The biggest event in the world of audit and accountancy since my last update has been the publication of the long-awaited BEIS consultation on Restoring Trust in Audit and Corporate Governance. While a lot of its content was trailed over preceding weeks, there are a number of surprising conclusions and recommendations which have generated a lot of discussion and debate already within ICAEW including at the March Council meeting. I have been drafting a paper identifying relevant issues for the ICAEW Regulatory Board (IRB) meeting in April and I hope to be able to provide some understanding of our intended response in future updates.
I also presented a paper to Council in March containing the IRB’s proposals for significant changes to the framework around our disciplinary scheme. While making no substantive changes to the processes themselves, the proposal is to reduce the current number of disciplinary bye-laws from 49 to 16 core bye-laws and to move all of the process provisions out of bye-laws and into a new comprehensive set of Investigation & Disciplinary Regulations which will also incorporate and merge the individual regulations governing the operation of each of the disciplinary committees. I am pleased to report that Council voted by an overwhelming majority to support the changes and to put them to members’ vote at the Special General Meeting in June. I hope to be able to provide you with more insight into the drivers for change and to outline which bye-laws are being retained and any changes being made to them in the May edition of this newsletter and I will be looking for your support in the vote to get the changes implemented in early 2022.
The IRB has a primary duty under its Terms of Reference to act in the public interest and it is in the discharge of that duty that the Regulatory Board has supported moves by senior executives in my team to introduce the ICAEW Disciplinary Database which allows users for the first time to search for a disciplinary or regulatory record without needing to know when the hearing took place. The IRB debated and agreed the publication policy for what matters should be recorded and for how long they should stay on the database. The functionality of this new Database is a supplement to the existing list of future and past hearings and appeals and full reports of disciplinary orders and regulatory decisions made in the last five years. This continues to be available from the ‘hearings, orders and decisions’ section of icaew.com/regulation.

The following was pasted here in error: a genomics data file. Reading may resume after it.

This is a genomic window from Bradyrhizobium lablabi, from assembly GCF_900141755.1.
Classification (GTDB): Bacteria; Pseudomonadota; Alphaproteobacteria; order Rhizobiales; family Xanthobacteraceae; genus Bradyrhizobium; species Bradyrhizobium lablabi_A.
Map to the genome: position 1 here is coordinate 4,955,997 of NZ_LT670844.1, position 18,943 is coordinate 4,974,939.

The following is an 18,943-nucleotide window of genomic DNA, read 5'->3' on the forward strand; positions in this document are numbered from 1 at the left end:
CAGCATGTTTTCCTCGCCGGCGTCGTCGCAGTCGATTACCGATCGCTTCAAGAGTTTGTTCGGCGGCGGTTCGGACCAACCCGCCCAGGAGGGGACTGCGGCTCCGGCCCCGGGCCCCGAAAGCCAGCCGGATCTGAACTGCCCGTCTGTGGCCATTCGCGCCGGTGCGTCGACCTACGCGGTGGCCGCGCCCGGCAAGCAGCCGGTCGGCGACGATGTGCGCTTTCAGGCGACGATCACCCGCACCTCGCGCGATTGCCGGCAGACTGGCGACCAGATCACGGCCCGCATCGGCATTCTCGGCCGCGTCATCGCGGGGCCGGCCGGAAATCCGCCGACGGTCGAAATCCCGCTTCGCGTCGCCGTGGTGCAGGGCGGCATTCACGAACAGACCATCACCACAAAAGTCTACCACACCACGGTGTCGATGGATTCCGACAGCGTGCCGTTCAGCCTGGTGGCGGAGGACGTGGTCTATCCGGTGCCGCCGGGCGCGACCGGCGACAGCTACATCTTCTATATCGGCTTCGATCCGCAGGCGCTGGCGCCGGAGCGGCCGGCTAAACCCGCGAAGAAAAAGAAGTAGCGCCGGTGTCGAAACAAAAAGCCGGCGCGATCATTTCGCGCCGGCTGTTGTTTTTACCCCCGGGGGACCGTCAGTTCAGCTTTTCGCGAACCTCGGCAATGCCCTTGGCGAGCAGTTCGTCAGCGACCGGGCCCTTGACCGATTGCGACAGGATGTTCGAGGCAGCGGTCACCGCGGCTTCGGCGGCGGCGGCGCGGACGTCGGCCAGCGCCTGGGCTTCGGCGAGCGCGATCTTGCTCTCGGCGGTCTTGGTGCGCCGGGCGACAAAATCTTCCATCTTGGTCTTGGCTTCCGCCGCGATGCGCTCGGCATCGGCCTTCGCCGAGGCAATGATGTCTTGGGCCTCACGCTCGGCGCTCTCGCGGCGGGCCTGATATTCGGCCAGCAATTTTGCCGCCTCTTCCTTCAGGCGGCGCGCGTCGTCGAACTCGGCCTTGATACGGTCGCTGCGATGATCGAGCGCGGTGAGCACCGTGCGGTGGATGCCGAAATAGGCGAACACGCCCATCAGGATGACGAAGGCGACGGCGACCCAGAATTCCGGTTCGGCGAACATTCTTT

It was welcome news for many parents and carers (my wife and I included) that schools returned before Easter. While behind the scenes, our teams in Professional Standards continue to plan for a return for face-to-face monitoring visits and complaints hearings, it is still too early to start scheduling until we know just how far we are all going to get through Boris’ roadmap. So virtual visits will continue for the next few months so it’s good that, in this month’s issue, we have our QAD team and JCS Accountants sharing their guidance and experience on preparing for a virtual monitoring review.
Last month I referred to the importance of communication, particularly during the current pandemic and we are very pleased to announce that we’ve launched our Regulation & Conduct LinkedIn page where we will share timely updates and developments as well as reminders of some of the resources available to ICAEW regulated firms, insolvency practitioners and members. Please follow and share the page with colleagues.
This month, we continue with our series of articles from the Regulatory and Conduct committees with an insight into the work of the Audit Registration Committee, by its Chair, Rama Krishnan and an interview with Paul Brooks, Chair of the Investigation Committee (IC). Paul explains how ICAEW firms and members can engage more effectively with the process, as well as how best to avoid a referral to the IC in the first place.
Our diverse society and the accountancy profession should be reflected in all areas of our work. Last year, the IRB set up an independent nominations committee (RACAC) to ensure appointments to the IRB and the regulatory and conduct committees are as diverse and as transparent as possible. Sara Nathan OBE was appointed the first chair of the RACAC and she explains more about the role of the committee and its focus for recruitment for 2021. If you are interested in sitting on one of our committees either as a lay or non lay member, we’ve be delighted to receive your application. Find out more
Finally, please take a few minutes to check our reminders of events and webinars which are coming up which might be of interest to you and also take a few minutes to read through our Disciplinary Update if only to remind yourself of the types of conduct which have led to disciplinary records for some members and firms and to make a note to avoid any such conduct. We have more than enough complaints under investigation at the moment!
As always, we welcome your feedback. Please let us know if there is anything you’d like to see included in a future issue of Regulatory & Conduct News or on our new Regulation & Conduct LinkedIn page.
Duncan Wiggetts, Chief Officer, Professional Standards